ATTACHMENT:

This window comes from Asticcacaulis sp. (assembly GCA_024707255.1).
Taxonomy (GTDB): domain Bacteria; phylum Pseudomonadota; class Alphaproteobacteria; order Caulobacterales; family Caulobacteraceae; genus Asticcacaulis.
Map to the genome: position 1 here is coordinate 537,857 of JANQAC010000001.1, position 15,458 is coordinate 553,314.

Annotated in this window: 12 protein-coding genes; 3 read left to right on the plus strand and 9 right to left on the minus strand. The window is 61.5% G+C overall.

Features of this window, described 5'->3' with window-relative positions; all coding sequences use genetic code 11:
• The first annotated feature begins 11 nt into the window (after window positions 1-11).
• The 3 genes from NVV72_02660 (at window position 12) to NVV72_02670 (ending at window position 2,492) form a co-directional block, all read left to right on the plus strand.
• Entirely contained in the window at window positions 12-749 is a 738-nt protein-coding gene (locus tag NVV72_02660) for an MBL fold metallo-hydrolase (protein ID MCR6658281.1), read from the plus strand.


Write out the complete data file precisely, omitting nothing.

This window comes from Asticcacaulis sp. (assembly GCA_024707255.1).
Taxonomy (GTDB): domain Bacteria; phylum Pseudomonadota; class Alphaproteobacteria; order Caulobacterales; family Caulobacteraceae; genus Asticcacaulis.
Map to the genome: position 1 here is coordinate 537,857 of JANQAC010000001.1, position 15,458 is coordinate 553,314.

Annotated in this window: 12 protein-coding genes; 3 read left to right on the plus strand and 9 right to left on the minus strand. The window is 61.5% G+C overall.

Features of this window, described 5'->3' with window-relative positions; all coding sequences use genetic code 11:
• The first annotated feature begins 11 nt into the window (after window positions 1-11).
• The 3 genes from NVV72_02660 (at window position 12) to NVV72_02670 (ending at window position 2,492) form a co-directional block, all read left to right on the plus strand.
• Entirely contained in the window at window positions 12-749 is a 738-nt protein-coding gene (locus tag NVV72_02660) for an MBL fold metallo-hydrolase (protein ID MCR6658281.1), read from the plus strand.